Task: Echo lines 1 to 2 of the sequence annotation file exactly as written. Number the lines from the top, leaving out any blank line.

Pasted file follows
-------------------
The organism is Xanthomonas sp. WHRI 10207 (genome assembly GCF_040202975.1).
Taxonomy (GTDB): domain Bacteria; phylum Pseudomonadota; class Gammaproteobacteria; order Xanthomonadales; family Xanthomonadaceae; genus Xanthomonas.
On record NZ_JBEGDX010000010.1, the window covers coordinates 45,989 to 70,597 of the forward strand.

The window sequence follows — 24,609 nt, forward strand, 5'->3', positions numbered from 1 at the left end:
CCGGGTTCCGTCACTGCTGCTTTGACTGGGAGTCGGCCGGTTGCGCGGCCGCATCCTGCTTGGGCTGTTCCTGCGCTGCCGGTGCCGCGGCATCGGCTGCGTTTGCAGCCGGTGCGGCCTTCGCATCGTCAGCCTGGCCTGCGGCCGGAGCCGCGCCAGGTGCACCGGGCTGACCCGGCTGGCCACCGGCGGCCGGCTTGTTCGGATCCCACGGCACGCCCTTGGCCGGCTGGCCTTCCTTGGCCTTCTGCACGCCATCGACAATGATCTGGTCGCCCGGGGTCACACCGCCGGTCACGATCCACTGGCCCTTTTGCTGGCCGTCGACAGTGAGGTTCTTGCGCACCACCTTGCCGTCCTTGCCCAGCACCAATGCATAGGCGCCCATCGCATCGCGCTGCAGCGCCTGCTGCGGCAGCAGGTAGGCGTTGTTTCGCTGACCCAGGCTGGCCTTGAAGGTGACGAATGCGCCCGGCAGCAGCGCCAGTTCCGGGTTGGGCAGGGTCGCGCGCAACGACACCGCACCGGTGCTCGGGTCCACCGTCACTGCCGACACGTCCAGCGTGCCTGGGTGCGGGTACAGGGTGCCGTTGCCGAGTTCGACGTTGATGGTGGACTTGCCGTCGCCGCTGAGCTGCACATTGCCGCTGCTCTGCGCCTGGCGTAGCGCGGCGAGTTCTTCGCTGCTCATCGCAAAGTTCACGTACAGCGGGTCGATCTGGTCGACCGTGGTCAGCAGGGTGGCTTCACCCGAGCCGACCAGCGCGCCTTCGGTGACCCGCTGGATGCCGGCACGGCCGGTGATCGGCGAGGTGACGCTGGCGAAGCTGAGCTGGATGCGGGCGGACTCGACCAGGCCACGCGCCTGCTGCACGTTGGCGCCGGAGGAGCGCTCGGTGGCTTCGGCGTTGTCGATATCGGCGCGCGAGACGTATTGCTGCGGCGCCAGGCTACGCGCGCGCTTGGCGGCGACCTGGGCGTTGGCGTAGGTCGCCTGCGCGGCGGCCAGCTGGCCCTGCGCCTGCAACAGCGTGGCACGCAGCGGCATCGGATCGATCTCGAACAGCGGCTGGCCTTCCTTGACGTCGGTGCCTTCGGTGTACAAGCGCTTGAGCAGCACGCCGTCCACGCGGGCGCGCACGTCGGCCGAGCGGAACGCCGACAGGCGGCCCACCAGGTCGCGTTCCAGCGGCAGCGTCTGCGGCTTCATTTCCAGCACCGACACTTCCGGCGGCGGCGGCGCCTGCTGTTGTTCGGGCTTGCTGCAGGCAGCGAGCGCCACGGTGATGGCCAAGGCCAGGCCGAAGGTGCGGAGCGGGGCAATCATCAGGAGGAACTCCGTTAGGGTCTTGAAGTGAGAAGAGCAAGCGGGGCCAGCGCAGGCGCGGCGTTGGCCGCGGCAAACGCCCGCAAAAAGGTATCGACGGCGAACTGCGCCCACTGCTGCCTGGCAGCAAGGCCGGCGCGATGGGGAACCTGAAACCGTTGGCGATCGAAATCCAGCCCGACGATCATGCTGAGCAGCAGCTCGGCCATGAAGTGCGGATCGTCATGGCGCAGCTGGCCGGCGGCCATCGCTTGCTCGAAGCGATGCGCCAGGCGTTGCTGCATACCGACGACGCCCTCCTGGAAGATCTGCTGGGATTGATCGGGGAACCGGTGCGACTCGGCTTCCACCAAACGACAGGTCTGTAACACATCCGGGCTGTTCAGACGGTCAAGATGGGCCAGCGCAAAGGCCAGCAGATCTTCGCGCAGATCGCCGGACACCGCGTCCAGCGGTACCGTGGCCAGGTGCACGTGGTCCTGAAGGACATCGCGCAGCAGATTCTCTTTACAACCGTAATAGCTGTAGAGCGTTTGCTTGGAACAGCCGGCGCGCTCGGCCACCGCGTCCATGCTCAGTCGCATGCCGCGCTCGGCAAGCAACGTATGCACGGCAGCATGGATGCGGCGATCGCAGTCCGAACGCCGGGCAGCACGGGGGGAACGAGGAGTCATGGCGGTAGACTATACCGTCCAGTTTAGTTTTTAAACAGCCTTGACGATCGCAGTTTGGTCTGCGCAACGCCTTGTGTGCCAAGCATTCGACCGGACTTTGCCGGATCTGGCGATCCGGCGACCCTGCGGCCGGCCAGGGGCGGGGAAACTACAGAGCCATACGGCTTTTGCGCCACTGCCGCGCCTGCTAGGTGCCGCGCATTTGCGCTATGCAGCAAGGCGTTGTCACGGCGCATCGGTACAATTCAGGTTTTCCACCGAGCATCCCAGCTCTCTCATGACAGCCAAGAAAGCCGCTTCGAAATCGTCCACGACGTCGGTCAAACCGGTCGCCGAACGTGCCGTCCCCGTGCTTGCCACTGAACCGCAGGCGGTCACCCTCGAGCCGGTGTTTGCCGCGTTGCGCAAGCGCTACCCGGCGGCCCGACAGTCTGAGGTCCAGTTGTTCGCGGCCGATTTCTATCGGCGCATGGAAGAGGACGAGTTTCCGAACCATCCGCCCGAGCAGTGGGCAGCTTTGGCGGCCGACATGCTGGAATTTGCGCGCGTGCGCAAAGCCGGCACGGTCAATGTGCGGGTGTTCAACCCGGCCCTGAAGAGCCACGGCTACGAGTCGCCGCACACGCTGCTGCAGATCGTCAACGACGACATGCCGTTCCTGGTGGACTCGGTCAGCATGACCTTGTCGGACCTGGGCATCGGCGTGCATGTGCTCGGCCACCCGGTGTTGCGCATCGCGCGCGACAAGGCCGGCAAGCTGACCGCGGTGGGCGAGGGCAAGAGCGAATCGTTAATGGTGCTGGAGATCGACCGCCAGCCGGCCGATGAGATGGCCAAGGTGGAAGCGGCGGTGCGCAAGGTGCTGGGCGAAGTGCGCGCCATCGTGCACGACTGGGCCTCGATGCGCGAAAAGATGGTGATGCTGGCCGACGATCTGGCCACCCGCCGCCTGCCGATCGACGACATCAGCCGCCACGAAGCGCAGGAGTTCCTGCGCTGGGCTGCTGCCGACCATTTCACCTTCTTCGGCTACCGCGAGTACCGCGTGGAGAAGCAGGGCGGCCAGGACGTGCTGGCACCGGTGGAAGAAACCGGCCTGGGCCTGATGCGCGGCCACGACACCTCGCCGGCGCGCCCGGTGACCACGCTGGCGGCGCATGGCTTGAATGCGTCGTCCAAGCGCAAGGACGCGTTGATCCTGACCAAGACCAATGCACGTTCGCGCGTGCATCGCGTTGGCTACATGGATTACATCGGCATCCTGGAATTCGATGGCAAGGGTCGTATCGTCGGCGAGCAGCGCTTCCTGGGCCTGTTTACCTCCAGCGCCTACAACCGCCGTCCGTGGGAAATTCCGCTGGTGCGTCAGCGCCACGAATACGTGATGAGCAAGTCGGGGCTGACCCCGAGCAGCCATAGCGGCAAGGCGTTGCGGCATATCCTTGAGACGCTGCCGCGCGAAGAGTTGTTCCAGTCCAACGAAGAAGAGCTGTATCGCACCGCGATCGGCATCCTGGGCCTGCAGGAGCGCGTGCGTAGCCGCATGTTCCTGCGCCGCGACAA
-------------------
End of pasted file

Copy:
The organism is Xanthomonas sp. WHRI 10207 (genome assembly GCF_040202975.1).
Taxonomy (GTDB): domain Bacteria; phylum Pseudomonadota; class Gammaproteobacteria; order Xanthomonadales; family Xanthomonadaceae; genus Xanthomonas.